We are all West Virginia, Like It Or Not

As I write I’m sitting in a hotel room in Atlanta where I’m participating in a Forum on Christian Leadership sponsored by the Forum for Theological Exploration.  It’s a powerful Spirit-filled event.  It’s also 90 degrees outside and there’s a bad air pollution warning.  Inside though the cool air wafts through monstrous air ducts so that we can all think straight and not be drenched in our own perspiration.  This will become important in a few paragraphs.

Two weeks ago I set out from Drew Seminary in New Jersey, a co-teacher on a pilgrimage with several bright, wonderful seminarians.  We were doing a Cross Cultural Immersion class on Appalachia and our specific focus during our time in West Virginia was water as seen through the lenses of Art, Education, and Energy.

The next 14 days was spent wandering that beautiful jewel of a state.  Our other co-leaders, the Rev. Dr. Heather Murray Elkins and Rev. Jeffrey Allen had arranged a magical tour.  Up and down hills we went, surrounded by green.  Forests, fields, ‘hollars, these unfolded before our eyes like so many hidden gems.  And as we wandered we met people.  Lots and lots of wonderful people.  People who loved the land, loved storytelling, loved their place.

Here are some of the things we heard and saw.

West Virginia is treated as a third world  country in the sense that it is mostly used for extraction of resources.  Timber, coal, and now natural gas are extracted from the state, with little objective gain to the population, and sent elsewhere to be used by urban and suburban populations.  Mountain top removal (MTR), the latest and greatest mining technology, has resulted in the desolation of enough land that if you laid out all the areas of wasteland end to end you would have a tract eight tenths of a mile wide that stretches from Washington DC to San Francisco.  Fracked gas is eviscerating entire communities with its 25 acre drilling platforms, mining roads, thousands of miles of pipeline, and tens of millions of gallons of radioactive, toxic frack water.

And what has this left the population with?  You now can no longer safely eat the fish out of any of West Virginia’s thousands of streams and rivers.  The average life expectancy of a person living near an MTR site is 15 years less than the national average due to the toxic water and air created by the mining.  West Virginia ranks at or near the bottom in numerous categories of health and wellness for its citizens.  And two years ago 300,000 people were suddenly left without safe water when a chemical tank ruptured and spilled two toxic chemicals into the river upstream from the Charleston water plant.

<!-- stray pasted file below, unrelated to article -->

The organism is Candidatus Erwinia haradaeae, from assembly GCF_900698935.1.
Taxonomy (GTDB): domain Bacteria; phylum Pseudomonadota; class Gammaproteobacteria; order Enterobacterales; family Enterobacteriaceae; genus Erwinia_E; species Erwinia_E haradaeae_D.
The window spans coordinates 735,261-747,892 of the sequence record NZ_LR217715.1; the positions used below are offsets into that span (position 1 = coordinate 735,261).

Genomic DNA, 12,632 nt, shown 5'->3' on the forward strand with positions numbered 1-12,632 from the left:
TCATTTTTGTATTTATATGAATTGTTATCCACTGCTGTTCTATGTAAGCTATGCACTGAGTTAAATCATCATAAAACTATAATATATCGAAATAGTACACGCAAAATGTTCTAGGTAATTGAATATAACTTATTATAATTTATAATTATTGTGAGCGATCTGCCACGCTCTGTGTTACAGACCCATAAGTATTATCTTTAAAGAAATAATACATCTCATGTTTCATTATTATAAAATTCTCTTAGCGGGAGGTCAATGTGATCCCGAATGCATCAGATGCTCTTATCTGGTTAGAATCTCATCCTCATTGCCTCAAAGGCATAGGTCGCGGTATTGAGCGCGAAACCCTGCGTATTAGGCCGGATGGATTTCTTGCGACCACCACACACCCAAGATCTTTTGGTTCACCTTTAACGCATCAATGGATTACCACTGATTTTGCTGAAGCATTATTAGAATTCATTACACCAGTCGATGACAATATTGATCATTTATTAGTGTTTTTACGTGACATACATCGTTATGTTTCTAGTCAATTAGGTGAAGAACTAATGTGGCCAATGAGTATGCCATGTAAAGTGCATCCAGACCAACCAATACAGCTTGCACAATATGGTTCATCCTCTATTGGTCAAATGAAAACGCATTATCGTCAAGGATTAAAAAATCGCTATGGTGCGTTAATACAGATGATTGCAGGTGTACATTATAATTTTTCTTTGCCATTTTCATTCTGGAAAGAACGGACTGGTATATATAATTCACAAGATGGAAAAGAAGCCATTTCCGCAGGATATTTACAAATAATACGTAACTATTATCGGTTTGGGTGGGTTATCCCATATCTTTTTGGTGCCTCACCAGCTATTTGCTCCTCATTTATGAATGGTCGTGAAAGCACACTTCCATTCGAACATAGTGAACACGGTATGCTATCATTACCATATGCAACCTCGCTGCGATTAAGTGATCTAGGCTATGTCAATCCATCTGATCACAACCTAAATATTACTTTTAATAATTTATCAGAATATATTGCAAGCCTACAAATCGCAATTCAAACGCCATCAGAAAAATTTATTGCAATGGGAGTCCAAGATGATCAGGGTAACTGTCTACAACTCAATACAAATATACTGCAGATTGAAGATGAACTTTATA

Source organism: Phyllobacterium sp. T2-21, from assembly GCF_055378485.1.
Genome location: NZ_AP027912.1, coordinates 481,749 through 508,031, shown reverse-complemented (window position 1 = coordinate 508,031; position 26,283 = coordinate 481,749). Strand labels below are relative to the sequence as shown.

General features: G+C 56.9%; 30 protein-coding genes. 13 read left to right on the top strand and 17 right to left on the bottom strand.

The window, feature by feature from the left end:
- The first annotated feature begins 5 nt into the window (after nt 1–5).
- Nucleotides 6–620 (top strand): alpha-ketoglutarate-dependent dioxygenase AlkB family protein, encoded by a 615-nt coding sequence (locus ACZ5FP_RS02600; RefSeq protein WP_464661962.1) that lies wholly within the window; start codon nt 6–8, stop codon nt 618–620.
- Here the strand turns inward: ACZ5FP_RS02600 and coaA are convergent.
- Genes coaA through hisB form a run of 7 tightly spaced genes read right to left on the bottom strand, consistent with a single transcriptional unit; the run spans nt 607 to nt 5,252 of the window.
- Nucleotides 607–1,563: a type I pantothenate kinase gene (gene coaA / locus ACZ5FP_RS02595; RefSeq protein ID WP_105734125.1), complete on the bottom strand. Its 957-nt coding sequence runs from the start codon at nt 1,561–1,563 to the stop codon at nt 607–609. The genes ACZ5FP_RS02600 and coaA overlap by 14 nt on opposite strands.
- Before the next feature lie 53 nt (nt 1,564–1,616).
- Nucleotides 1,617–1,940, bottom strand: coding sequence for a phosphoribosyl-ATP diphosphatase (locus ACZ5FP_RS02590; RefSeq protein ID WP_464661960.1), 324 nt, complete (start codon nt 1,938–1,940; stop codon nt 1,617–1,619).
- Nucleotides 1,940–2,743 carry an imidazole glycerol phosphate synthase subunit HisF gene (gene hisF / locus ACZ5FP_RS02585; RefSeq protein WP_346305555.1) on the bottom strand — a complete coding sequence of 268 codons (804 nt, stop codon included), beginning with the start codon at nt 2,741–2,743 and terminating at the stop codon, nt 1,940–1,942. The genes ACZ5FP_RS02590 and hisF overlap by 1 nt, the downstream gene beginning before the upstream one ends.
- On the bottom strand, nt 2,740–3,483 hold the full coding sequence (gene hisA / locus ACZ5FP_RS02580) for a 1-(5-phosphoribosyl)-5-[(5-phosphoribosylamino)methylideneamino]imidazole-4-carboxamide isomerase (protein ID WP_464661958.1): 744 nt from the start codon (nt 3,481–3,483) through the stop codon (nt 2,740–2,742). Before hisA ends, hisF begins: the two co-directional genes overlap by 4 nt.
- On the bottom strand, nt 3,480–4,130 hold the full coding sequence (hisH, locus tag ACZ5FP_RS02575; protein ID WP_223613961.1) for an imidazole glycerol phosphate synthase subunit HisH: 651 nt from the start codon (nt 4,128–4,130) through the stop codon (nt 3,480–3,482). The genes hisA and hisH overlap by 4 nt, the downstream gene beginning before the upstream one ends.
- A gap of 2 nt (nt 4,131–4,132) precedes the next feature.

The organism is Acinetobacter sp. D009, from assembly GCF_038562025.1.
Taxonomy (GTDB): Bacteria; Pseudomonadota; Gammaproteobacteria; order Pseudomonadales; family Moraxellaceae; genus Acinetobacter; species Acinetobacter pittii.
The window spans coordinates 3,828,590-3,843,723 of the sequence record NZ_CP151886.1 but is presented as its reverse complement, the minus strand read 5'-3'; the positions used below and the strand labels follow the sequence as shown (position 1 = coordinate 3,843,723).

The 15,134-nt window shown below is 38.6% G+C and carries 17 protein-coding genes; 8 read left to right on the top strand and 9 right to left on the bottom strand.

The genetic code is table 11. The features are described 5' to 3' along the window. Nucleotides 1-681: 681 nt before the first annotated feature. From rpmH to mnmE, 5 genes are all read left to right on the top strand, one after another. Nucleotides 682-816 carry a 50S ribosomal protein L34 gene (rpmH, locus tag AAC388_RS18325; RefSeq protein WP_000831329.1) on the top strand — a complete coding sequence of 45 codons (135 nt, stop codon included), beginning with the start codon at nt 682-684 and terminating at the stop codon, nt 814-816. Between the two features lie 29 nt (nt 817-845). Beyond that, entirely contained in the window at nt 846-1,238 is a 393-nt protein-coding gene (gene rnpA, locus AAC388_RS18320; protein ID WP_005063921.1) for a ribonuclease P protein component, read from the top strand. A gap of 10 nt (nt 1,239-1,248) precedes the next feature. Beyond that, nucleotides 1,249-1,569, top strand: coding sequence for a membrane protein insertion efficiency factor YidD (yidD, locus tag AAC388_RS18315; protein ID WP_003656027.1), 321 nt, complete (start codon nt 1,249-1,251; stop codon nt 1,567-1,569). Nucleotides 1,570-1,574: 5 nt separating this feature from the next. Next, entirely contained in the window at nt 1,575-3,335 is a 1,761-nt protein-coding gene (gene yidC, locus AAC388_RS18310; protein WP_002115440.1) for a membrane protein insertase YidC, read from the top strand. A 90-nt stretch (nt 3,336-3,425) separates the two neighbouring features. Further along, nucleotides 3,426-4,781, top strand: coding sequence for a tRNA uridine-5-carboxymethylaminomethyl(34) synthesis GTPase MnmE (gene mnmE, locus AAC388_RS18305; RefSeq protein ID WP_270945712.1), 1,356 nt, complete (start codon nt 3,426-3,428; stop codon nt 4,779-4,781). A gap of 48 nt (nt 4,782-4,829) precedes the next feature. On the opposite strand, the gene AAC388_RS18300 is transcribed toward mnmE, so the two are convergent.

Yet this story of environmental devastation is largely invisible to the rest of the country in part because the stereotypes of Appalachia are so devastatingly negative.  Our students encountered this full force as they went to the student health center to get their trip forms filled out.  There the staff told them that they needed special immunizations to visit the state.  They were told not to bathe during the trip because the water was so toxic.  They were told to fear the people and not walk alone.  The staff said they would never go there.  All of these ‘facts’ and ‘concerns,’ as we learned from our experience were wrong.  Yet they serve as a powerful force to keep West Virginia isolated and separated, an invisible space for exploitation.

But are we separate?  The gas and coal from the leveled mountains, where does it go?  Well much of it goes east to power the East Coast electric grid.  I’m cool in Atlanta because a mountain got blown up in West Virginia.

And then where does the coal and gas go?  Into the air.  And as it does, we are warming the planet and creating an ecological devastation that we cannot even comprehend.

Both the Cross Cultural Class and the Forum are related to the training of spiritual leaders.  Historically the dominant Christian narrative in relation to the environment has been that creation is ours to use and throw away.  God created humans as special, separate beings and gave them the earth to have “dominion” over.  Ironically Dominion is the name of the company that builds the biggest fracked gas pipelines.

Thankfully there has been another stream of theology, one that is growing, which refutes this narrative.  It recognizes that God has created an interdependent ecology of billions of beings who all depend upon each other for life.  Human aren’t separate from nature, we are nature.  And everything we do with and to any part of the natural world effects every other part.  Spiritual leaders who will lead differently will recognize this reality and work to overcome the barriers and stereotypes and lies that keep us from knowing and caring about the whole of creation.

Because like it or not, every time we turn on our lights or our gas, we are all West Virginia.